Regulating for quality of care in adult homes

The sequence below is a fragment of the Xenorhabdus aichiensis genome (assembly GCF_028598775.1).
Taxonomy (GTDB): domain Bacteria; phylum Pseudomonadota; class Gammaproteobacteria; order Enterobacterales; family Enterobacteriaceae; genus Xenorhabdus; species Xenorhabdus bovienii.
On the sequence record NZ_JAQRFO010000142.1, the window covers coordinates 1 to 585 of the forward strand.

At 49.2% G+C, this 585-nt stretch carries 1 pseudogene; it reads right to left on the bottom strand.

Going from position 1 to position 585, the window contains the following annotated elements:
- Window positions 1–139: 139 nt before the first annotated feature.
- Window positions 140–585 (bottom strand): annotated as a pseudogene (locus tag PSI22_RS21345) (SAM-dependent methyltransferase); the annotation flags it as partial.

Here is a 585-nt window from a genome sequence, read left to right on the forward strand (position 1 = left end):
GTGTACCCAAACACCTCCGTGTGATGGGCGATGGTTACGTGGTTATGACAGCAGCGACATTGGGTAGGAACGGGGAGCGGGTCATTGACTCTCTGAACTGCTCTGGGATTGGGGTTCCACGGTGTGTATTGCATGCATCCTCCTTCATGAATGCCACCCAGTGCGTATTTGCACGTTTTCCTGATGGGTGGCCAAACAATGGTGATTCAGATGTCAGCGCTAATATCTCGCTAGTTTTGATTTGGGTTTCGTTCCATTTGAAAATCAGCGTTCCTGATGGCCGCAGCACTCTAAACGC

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The first component of this study frames the policy discussions leading to the creation of Pennsylvania's Personal Care Home by providing an historical analysis of the housing options offered to the elderly. By the 1970s, increasing need and changes in the social welfare system promoted the creation of boarding homes offering personal, but not skilled nursing care to the elderly. Concerns about the quality of care these residents were receiving led to the enactment of Pennsylvania licensure legislation in 1980. Regulation is discussed as a case study in policy formation following the frameworks of analysis of Chambers (1993) and Blumer, (1971).;The implementation of these regulations to ensure quality of care led to the second, quantitative, component of this study. Using data contained in the annual inspection report prepared for each facility, the author used weighted citations of violations of regulations to assign a Severity Score to 110 randomly selected personal care homes in the Northeast and Central Regions of Pennsylvania. A low Severity Score (few and minor citations) indicated the provision of a higher quality of care. Using the Severity Score as a dependent variable and four characteristics of each home as independent variables, a test of correlation between each characteristic and the Severity Score was made by means of an analysis of variance for the 1986-93 period.;The characteristics tested for correlation with quality of care included: size, (31 residents or more, or less than 31 residents), auspice, (non-profit or for-profit ownership), an urban or rural location, and source of residents' income (exclusively private resources or with some residents drawing on Supplementary Security Income).;Significant correlations were seen for auspice, location, and source of residents' income; no correlation was detected between quality of care and size.;The Severity Score as a index of quality may be useful for persons seeking information about a facility and provides to researchers and social workers an objective measure of quality. Thus the Severity Score may be used as a baseline of information from which to explore issues of quality of care and help frame related policy discussions.